WEEK 1 - When I went to school, we didn't have computers. My best friend did Form 5 Leaving (no HSC for her!) so she typed all day and learnt shorthand and how to use a dictaphone. That was 1982.
When I first started tertiary studies, there were no computers at Melbourne State College - everything was typed, and information came from microfiches at Melbourne Uni library. That was 1984.
When I dropped out and went overseas, my mum was very worried as she hadn't heard from me for a while. I'd been sending letters, but I was doing aid work in Romania, and there were no phones. Mum never did get the letters. However, Jana Wendt from 60 Minutes did a story on Romaninan orphanges, and someone told my mum I was on tv. So at least she knew what country I was in. That was 1990.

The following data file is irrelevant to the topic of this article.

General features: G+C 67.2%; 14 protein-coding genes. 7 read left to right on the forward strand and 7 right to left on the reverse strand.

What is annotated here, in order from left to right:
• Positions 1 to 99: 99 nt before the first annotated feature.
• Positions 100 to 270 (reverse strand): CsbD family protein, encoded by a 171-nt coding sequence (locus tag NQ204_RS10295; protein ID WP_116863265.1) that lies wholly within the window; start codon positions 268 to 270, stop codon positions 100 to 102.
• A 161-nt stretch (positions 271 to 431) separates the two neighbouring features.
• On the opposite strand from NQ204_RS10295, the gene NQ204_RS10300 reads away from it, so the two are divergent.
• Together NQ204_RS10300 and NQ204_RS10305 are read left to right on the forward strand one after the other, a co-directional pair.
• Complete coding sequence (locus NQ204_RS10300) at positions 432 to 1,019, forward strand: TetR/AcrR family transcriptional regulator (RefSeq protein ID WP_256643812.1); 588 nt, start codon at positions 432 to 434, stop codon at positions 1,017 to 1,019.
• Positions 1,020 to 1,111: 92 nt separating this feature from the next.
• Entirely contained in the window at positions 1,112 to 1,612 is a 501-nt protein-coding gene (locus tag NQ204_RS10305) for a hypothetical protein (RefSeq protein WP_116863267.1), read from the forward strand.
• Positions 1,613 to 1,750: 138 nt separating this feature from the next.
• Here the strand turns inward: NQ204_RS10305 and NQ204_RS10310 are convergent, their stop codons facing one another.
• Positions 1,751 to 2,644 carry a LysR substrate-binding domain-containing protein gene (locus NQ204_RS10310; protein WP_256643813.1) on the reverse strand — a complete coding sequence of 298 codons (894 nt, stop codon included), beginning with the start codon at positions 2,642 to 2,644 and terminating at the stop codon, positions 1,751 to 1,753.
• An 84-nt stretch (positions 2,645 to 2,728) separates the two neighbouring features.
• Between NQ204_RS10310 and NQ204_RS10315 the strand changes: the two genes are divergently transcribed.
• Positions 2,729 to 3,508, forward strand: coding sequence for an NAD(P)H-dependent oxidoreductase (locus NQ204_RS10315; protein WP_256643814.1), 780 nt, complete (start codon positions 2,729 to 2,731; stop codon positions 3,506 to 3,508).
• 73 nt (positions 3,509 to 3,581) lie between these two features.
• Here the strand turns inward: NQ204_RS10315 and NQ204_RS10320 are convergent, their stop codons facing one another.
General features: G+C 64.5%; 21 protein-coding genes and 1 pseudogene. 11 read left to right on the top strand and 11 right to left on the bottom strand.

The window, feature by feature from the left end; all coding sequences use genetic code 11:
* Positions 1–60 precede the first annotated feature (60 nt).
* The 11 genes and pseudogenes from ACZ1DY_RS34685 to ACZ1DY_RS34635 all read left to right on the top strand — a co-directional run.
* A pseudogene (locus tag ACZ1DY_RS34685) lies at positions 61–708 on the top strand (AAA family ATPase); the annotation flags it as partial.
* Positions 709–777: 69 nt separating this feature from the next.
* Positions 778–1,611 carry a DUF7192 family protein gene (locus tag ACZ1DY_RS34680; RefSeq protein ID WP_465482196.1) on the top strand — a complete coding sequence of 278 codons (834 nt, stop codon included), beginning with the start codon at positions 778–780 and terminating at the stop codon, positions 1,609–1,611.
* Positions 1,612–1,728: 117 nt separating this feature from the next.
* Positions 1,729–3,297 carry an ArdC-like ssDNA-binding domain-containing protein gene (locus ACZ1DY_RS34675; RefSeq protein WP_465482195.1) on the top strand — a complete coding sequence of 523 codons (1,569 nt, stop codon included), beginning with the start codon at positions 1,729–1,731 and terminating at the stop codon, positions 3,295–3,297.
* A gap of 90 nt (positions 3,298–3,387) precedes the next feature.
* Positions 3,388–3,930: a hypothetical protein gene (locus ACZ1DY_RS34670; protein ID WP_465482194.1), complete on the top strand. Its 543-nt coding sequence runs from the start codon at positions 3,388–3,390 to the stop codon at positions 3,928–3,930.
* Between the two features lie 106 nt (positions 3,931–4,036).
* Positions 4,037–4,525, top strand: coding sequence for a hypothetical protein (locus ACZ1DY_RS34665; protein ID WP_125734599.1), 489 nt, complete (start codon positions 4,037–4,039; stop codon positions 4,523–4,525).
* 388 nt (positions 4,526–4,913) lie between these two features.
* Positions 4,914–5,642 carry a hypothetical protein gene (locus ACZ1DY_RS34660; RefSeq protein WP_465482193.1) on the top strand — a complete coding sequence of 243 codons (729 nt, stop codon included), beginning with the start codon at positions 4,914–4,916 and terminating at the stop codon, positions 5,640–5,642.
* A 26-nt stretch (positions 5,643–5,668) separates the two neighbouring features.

I finished my BA and did Honours here at Latrobe about twelve years ago. My lecturer gave me her old computer, because i didn't have one; in fact, had never used one. I ended up using my electric typewriter for my Honours thesis, because I kept losing my work on that new-fangled computer! That was 1997.
So now I'm trying to learn ICT - I'm being dragged kicking and screaming into the 21st century. And yes, after all this study ansd research, I'm amazed by the range of teaching and learning tools available at the click of a mouse. I also have come to realize how technology in the classroom can really clarify what and how students are learning. This is 2009.
That's 27 years; I was sure by now we'd all be living like The Jetsons. Unfortunately, I don't have Rosie to clean my house. The advances in IT are phenomenol, and I can't even begin to think how different they'll be in another 27 years.
Classroom learning is now constructivist - I need to know how to use this stuff so as to model learning behaviours to my potential students. Already kids know way more than me, so it's going to be a challenge...